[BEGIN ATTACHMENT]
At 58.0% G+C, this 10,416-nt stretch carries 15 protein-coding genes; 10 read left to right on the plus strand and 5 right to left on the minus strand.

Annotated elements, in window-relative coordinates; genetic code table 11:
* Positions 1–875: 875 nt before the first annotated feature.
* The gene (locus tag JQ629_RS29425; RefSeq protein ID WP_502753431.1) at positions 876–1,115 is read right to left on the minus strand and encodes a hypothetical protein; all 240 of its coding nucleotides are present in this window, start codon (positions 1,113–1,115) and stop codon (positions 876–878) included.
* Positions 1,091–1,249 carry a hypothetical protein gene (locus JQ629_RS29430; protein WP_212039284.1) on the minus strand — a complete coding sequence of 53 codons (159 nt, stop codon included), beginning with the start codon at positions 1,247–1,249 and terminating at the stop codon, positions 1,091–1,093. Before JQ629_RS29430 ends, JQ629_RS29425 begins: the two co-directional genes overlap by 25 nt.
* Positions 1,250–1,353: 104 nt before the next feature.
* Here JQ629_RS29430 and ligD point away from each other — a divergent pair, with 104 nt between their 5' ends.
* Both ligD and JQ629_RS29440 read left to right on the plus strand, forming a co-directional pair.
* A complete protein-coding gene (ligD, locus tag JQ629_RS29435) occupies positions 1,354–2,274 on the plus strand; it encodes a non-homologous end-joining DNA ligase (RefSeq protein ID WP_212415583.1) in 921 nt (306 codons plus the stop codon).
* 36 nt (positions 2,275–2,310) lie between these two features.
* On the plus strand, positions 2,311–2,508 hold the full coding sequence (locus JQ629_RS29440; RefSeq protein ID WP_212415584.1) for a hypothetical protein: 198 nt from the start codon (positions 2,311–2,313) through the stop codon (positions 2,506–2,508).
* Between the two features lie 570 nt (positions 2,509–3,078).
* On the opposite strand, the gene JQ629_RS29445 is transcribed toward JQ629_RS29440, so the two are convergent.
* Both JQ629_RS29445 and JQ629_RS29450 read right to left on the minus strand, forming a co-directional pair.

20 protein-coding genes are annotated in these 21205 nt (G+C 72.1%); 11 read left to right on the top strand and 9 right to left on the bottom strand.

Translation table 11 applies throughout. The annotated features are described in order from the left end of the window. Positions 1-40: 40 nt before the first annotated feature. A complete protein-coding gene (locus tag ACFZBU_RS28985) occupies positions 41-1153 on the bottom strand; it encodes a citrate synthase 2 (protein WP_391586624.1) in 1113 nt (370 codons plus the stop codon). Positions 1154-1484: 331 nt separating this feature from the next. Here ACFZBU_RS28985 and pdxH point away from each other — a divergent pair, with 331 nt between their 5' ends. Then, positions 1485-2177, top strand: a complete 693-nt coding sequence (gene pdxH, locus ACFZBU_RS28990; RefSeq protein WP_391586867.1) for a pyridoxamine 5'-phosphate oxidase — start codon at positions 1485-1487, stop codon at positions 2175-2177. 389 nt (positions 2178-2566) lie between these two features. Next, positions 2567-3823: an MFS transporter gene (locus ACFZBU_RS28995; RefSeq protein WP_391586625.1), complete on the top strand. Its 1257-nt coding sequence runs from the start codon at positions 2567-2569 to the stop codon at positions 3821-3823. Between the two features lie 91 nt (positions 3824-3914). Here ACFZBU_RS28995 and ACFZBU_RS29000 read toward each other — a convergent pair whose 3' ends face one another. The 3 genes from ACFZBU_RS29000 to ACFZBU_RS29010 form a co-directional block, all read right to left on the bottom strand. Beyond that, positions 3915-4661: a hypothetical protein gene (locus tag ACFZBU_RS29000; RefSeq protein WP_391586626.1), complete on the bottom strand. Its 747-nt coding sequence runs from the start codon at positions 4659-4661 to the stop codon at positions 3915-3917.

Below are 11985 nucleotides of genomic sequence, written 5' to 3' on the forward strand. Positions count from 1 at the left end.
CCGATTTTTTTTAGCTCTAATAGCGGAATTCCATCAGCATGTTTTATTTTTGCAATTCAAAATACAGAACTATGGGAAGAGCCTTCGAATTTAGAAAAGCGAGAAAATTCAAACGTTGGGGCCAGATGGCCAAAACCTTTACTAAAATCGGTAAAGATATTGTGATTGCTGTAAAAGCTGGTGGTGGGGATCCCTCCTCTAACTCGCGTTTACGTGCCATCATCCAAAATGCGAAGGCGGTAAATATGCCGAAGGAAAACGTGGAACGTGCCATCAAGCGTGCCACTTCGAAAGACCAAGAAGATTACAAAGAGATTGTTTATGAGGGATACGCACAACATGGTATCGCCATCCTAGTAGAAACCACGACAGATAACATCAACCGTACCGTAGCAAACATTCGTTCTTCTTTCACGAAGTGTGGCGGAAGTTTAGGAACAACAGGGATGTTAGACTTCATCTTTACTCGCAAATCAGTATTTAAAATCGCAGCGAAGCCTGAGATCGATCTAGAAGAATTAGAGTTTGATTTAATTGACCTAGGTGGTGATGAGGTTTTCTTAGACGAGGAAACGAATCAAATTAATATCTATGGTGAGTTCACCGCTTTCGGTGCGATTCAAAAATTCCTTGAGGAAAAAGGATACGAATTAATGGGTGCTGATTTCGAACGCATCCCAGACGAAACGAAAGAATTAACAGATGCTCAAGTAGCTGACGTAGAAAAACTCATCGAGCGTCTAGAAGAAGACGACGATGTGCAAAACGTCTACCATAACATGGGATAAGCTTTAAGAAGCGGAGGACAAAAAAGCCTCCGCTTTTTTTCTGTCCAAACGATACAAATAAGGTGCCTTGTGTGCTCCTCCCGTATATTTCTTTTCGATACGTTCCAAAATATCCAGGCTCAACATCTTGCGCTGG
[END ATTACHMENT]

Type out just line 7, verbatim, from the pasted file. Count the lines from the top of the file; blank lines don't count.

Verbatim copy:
* Here JQ629_RS29430 and ligD point away from each other — a divergent pair, with 104 nt between their 5' ends.